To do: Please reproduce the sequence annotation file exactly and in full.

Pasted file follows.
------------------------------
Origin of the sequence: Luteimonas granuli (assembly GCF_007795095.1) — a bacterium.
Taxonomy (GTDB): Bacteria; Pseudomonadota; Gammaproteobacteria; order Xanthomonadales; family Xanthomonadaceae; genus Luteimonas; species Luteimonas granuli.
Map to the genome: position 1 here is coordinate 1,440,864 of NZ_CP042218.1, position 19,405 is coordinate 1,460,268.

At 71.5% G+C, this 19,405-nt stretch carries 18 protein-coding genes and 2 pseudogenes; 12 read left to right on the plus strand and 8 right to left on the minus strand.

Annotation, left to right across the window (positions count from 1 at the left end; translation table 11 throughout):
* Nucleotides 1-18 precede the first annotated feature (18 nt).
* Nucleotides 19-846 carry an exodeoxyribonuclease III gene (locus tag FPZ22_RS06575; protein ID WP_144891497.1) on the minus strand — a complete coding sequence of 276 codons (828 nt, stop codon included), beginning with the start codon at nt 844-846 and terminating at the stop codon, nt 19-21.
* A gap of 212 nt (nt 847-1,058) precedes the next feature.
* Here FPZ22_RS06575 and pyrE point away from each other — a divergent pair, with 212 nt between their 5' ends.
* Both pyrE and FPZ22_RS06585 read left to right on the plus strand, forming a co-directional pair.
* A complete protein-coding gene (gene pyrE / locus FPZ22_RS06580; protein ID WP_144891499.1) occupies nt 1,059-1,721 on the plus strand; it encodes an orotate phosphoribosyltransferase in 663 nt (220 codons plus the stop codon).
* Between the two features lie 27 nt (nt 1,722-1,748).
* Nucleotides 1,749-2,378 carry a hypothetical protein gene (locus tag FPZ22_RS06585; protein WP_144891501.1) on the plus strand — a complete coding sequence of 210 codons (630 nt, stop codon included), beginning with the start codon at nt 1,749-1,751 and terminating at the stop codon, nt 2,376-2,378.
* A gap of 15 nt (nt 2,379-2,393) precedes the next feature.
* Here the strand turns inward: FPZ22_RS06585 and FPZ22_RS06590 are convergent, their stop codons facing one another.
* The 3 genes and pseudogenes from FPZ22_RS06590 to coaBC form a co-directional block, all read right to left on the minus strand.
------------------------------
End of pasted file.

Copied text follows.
Origin of the sequence: Luteimonas granuli (assembly GCF_007795095.1) — a bacterium.
Taxonomy (GTDB): Bacteria; Pseudomonadota; Gammaproteobacteria; order Xanthomonadales; family Xanthomonadaceae; genus Luteimonas; species Luteimonas granuli.
Map to the genome: position 1 here is coordinate 1,440,864 of NZ_CP042218.1, position 19,405 is coordinate 1,460,268.

At 71.5% G+C, this 19,405-nt stretch carries 18 protein-coding genes and 2 pseudogenes; 12 read left to right on the plus strand and 8 right to left on the minus strand.

Annotation, left to right across the window (positions count from 1 at the left end; translation table 11 throughout):
* Nucleotides 1-18 precede the first annotated feature (18 nt).
* Nucleotides 19-846 carry an exodeoxyribonuclease III gene (locus tag FPZ22_RS06575; protein ID WP_144891497.1) on the minus strand — a complete coding sequence of 276 codons (828 nt, stop codon included), beginning with the start codon at nt 844-846 and terminating at the stop codon, nt 19-21.
* A gap of 212 nt (nt 847-1,058) precedes the next feature.
* Here FPZ22_RS06575 and pyrE point away from each other — a divergent pair, with 212 nt between their 5' ends.
* Both pyrE and FPZ22_RS06585 read left to right on the plus strand, forming a co-directional pair.
* A complete protein-coding gene (gene pyrE / locus FPZ22_RS06580; protein ID WP_144891499.1) occupies nt 1,059-1,721 on the plus strand; it encodes an orotate phosphoribosyltransferase in 663 nt (220 codons plus the stop codon).
* Between the two features lie 27 nt (nt 1,722-1,748).
* Nucleotides 1,749-2,378 carry a hypothetical protein gene (locus tag FPZ22_RS06585; protein WP_144891501.1) on the plus strand — a complete coding sequence of 210 codons (630 nt, stop codon included), beginning with the start codon at nt 1,749-1,751 and terminating at the stop codon, nt 2,376-2,378.
* A gap of 15 nt (nt 2,379-2,393) precedes the next feature.
* Here the strand turns inward: FPZ22_RS06585 and FPZ22_RS06590 are convergent, their stop codons facing one another.
* The 3 genes and pseudogenes from FPZ22_RS06590 to coaBC form a co-directional block, all read right to left on the minus strand.